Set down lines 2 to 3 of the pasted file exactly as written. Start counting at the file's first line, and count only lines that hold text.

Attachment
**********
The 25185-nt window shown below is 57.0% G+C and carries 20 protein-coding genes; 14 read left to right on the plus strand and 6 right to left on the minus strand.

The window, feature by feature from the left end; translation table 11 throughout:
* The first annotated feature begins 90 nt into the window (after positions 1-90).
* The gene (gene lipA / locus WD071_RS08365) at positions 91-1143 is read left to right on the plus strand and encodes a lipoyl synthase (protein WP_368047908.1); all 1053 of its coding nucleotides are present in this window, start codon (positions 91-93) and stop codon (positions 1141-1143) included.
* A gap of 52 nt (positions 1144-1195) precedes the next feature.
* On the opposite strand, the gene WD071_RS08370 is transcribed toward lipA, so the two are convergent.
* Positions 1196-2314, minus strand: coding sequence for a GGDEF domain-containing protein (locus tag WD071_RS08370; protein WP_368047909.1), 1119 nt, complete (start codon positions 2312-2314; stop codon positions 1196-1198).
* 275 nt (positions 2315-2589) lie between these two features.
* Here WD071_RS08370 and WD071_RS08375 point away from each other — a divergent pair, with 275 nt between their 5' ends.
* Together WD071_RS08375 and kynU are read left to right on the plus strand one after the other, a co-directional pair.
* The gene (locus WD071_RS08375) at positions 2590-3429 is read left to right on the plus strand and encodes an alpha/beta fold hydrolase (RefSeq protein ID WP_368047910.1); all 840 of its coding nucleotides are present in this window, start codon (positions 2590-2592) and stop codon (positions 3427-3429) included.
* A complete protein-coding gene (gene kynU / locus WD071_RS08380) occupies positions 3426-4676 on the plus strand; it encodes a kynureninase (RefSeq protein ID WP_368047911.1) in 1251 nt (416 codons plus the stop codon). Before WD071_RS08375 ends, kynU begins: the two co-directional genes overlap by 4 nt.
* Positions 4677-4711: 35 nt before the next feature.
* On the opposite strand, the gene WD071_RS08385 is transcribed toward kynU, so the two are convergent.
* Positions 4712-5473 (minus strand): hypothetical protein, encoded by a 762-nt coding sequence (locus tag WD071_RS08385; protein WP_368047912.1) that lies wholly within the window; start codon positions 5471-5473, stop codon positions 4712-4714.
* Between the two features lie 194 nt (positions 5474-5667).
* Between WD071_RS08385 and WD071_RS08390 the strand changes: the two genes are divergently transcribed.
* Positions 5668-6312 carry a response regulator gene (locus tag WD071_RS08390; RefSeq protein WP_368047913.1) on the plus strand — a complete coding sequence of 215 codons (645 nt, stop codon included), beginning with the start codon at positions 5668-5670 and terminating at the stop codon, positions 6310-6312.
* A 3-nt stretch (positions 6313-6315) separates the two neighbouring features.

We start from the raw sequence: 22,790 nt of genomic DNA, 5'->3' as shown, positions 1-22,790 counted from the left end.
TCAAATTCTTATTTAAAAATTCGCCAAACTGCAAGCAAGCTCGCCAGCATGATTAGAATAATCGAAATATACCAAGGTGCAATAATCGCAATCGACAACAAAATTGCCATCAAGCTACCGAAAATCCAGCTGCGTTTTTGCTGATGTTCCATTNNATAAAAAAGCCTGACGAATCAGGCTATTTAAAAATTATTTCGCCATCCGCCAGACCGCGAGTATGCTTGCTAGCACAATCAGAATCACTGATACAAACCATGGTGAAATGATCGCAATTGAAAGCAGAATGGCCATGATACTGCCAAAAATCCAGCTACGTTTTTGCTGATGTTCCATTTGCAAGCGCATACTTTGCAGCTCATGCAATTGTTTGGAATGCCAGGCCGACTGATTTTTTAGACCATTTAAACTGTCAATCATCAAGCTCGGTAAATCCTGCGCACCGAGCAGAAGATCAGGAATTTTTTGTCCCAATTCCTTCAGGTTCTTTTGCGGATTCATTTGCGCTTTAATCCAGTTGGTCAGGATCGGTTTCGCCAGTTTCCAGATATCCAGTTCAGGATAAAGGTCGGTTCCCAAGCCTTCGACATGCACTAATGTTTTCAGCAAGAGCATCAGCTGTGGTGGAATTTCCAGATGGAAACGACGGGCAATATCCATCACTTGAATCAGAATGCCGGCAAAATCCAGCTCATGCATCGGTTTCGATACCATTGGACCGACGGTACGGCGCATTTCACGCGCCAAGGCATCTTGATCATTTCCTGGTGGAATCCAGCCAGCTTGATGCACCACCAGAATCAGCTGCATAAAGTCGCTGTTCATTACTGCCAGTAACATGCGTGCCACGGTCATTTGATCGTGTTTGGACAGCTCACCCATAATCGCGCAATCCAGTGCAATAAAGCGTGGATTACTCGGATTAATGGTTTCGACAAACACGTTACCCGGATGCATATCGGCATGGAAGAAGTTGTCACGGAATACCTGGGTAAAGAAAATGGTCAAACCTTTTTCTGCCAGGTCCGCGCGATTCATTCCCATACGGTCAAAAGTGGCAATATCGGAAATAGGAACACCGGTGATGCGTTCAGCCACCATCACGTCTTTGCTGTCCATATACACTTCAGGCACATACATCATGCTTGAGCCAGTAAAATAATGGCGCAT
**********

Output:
The window, feature by feature from the left end; translation table 11 throughout:
* The first annotated feature begins 90 nt into the window (after positions 1-90).